The total value of Australia's 10.1 million residential dwellings fell by $70.1 billion to $6.8 trillion during the September quarter, latest Australian Bureau of Statistics figures show.
Residential property prices dropped 1.5 per cent in the quarter, taking the mean value of Australian dwellings to $675,000.
Capital city heavyweights Sydney and Melbourne continue to lead the trend, with Melbourne property prices recording the third consecutive quarter of falls, down 2.6 per cent, and its first annual price fall of 1.5 per cent since the September quarter in 2012.
Sydney property prices recorded a drop of 1.9 per cent for the quarter, and a 4.4 per cent decline year-on-year.
ABS chief economist Bruce Hockman attributed falling property prices and tightening credit availability as weighing on activity in both investor and owner-occupier markets.
“Results are in line with market indicators, with auction clearance rates and sales volumes falling and days on market trending higher,” Hockman said.
“Falls in Sydney and Melbourne are no longer confined to the more expensive properties, with declines now being observed in the middle and lower segments of the market.”
OECD's latest economic survey of Australia report described Australia’s housing market as “a source of vulnerabilities due to elevated prices and related household debt” with the nation potentially facing economic challenges “if not handled well”.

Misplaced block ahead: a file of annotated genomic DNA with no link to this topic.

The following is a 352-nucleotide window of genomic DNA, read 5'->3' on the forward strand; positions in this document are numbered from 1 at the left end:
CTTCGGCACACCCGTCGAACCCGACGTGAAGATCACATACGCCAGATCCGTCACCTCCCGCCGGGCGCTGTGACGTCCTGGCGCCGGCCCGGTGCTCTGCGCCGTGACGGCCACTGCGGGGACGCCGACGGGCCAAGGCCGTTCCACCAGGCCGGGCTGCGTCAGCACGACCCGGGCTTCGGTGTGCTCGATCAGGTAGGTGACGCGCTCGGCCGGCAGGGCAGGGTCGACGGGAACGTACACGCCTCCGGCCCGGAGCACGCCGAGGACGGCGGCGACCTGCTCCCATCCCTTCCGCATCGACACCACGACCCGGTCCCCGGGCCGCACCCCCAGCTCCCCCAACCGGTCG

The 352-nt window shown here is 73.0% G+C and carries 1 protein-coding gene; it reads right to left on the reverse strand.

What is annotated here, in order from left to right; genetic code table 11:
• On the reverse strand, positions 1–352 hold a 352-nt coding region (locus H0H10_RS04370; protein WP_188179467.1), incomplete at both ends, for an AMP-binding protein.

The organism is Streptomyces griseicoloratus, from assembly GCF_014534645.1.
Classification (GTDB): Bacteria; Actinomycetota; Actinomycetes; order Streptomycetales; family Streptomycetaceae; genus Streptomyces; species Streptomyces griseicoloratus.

Despite ongoing coverage of instability in the sector, Goldman Sachs economists believe Australia’s housing market is much more robust than other forecasts, with Goldman Sachs describing a property market crash or credit crunch as “overstated”, in a research note this week.
ABS stats show residential property prices continued to moderate through the year with a 1.9 per cent decline. Falls were recorded in Darwin, down 4.4 per cent, and Perth which saw a 0.5 per cent drop.
House prices record largest drop in seven years
Real Estate Institute of Australia's Malcolm Gunning said the latest REIA figures for the September quarter show the weighted average median price for houses saw the largest fall in almost seven years.
Gunning said falls were seen in all capital cities except for Brisbane and Adelaide. ABS stats recorded modest improvements of between 0.5 and 0.6 per cent for the quarter.
Reflecting the squeeze on loan approvals over the past 12 months, Gunning said loan numbers fell by 11.9 per cent across Australia, with loans to first home buyers dropping by 3.7 per cent.
“The size of loans has also fallen with the average loan across Australia dropping by 1.8 per cent, the largest quarterly decrease since March 2017.”